Shortly after my seventy-fifth birthday, I was arrested on charges of political dissidence. Government officials had claimed that my writing, although entirely pacifist in nature, was dangerous and liable to incite revolution. I was taken to a high security penitentiary where I was kept in the company of a wide array of other misfits. I spent the next several months meditating and fasting within the confines of my prison cell. A short while later, I was deemed harmless, yet, they decided to keep me locked up nonetheless. I befriended one of the guards and asked him for a single favour.
I was given watercolours with which I was granted permission to paint the walls of my cell. Over the next few days, I painted ceaselessly and patiently. I painted a beautiful mountain, surrounded by lush forest and verdant foliage, and at the foot of the mountain stood a still lake. I painted a clear blue sky, with several white clouds meandering about, and a smiling orange sun setting upon the scene. I finished my mural by painting a splendid bird in the forefront, its wings spread majestically, ready for flight, and its beak held high, gazing upward at the heavens.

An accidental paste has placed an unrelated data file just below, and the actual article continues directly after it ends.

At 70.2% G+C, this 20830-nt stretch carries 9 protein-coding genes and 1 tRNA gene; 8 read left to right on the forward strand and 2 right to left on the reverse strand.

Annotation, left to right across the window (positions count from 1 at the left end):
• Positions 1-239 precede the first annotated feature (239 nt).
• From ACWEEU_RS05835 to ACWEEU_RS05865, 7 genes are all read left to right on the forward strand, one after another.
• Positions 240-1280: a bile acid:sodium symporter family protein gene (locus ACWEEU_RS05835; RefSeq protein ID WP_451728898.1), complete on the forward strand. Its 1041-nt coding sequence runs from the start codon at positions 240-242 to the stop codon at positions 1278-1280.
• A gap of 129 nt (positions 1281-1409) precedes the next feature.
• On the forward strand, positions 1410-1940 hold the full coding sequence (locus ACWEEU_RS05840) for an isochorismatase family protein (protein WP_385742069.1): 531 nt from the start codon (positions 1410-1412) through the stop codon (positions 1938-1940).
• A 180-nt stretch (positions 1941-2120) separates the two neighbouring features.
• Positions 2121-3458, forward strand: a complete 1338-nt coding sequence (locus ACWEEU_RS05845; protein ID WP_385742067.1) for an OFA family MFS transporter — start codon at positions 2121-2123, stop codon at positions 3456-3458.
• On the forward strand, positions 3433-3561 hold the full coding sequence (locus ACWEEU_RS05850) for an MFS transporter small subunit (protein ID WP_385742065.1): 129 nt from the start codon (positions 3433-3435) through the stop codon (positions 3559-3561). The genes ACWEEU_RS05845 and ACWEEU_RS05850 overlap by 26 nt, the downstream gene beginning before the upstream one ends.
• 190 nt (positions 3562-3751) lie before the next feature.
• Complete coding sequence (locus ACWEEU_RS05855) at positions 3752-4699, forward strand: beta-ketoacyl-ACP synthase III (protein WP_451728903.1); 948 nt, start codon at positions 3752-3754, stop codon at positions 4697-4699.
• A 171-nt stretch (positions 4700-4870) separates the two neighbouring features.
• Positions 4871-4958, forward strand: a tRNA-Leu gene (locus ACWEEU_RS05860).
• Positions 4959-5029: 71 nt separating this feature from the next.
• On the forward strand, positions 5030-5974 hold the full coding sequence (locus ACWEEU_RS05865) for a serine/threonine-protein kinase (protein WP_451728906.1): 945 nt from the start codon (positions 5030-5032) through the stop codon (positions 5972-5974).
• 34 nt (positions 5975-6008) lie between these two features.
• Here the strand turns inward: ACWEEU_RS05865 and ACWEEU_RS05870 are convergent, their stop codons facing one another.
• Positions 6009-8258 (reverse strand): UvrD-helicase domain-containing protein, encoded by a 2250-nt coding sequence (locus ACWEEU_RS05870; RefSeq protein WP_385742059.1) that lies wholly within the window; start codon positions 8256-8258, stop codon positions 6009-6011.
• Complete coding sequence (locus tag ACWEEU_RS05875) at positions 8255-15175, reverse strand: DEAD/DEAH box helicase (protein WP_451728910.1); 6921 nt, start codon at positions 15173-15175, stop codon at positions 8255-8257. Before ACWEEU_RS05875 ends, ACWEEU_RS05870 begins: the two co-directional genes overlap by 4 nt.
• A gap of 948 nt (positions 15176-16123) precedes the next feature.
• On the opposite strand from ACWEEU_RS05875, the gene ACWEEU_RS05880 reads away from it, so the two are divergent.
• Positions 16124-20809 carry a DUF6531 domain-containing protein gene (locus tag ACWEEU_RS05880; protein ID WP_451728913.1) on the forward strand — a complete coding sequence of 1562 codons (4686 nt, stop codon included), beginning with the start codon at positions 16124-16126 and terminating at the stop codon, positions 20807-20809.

The day arrived, when several officers arrived in fine fashion to escort me to my parole hearing. I knew in advance, and could predict, what the outcome of such a hearing would be. After the six months of incarceration, they would now allow me to walk freely as long as I promised to never publish again. The guard whom I had befriended led the officers down the corridor, towards my cell, and turned the key in order to open it. I slowly rose from my cross-legged seated position, faced the mural on my wall, and gazed into the depths of the painting. I motioned the officers goodbye, leapt onto the back of the splendid bird, flew over the majestic mountain, and into the smiling sunset.